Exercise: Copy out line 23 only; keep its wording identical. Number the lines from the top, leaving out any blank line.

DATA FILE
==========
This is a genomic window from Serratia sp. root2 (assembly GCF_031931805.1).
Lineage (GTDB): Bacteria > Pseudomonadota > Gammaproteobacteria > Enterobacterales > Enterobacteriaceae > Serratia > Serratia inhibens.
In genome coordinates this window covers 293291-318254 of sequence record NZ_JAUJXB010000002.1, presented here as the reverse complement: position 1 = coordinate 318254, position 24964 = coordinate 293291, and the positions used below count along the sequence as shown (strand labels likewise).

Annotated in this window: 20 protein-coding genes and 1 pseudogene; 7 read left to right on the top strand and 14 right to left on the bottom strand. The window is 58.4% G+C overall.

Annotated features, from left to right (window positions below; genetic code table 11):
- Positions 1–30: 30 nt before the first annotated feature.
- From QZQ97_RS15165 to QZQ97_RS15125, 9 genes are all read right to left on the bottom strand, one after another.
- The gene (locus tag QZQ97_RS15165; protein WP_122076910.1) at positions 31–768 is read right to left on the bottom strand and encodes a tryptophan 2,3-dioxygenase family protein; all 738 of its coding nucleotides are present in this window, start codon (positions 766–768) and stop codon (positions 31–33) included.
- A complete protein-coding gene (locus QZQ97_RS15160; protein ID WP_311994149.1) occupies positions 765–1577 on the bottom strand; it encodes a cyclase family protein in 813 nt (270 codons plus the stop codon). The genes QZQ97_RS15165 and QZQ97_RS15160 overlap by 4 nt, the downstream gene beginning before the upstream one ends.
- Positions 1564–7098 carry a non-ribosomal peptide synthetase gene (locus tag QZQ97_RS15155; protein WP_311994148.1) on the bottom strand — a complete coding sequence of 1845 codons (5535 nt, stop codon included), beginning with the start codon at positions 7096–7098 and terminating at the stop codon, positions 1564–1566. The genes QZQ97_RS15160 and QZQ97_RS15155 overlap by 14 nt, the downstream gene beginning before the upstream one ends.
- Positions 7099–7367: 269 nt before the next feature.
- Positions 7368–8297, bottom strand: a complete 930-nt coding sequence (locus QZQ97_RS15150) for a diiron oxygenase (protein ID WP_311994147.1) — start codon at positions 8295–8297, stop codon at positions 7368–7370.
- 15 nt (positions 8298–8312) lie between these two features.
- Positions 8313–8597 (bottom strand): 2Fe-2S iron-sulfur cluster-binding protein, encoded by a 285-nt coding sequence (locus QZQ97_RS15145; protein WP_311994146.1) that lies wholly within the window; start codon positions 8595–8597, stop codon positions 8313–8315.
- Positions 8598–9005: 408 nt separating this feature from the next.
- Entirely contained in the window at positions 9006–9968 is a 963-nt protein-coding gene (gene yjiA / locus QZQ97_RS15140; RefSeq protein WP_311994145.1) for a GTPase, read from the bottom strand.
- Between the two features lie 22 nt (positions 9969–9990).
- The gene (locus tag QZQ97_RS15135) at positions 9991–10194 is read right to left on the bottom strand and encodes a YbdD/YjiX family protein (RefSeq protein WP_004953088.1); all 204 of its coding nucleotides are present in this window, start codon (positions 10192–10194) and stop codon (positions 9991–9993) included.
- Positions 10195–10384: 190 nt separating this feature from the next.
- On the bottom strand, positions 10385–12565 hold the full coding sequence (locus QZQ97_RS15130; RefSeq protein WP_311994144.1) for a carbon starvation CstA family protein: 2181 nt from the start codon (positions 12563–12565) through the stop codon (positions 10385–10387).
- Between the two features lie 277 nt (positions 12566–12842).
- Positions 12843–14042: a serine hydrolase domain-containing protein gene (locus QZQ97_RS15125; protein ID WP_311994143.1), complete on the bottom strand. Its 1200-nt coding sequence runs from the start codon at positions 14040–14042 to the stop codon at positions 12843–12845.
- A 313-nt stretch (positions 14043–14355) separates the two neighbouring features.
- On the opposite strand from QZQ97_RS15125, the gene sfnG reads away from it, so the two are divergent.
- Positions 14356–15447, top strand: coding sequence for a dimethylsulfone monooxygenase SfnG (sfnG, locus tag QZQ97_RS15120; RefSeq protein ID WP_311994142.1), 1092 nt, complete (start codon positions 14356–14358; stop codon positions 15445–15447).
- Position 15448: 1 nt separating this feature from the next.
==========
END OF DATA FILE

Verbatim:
- A 313-nt stretch (positions 14043–14355) separates the two neighbouring features.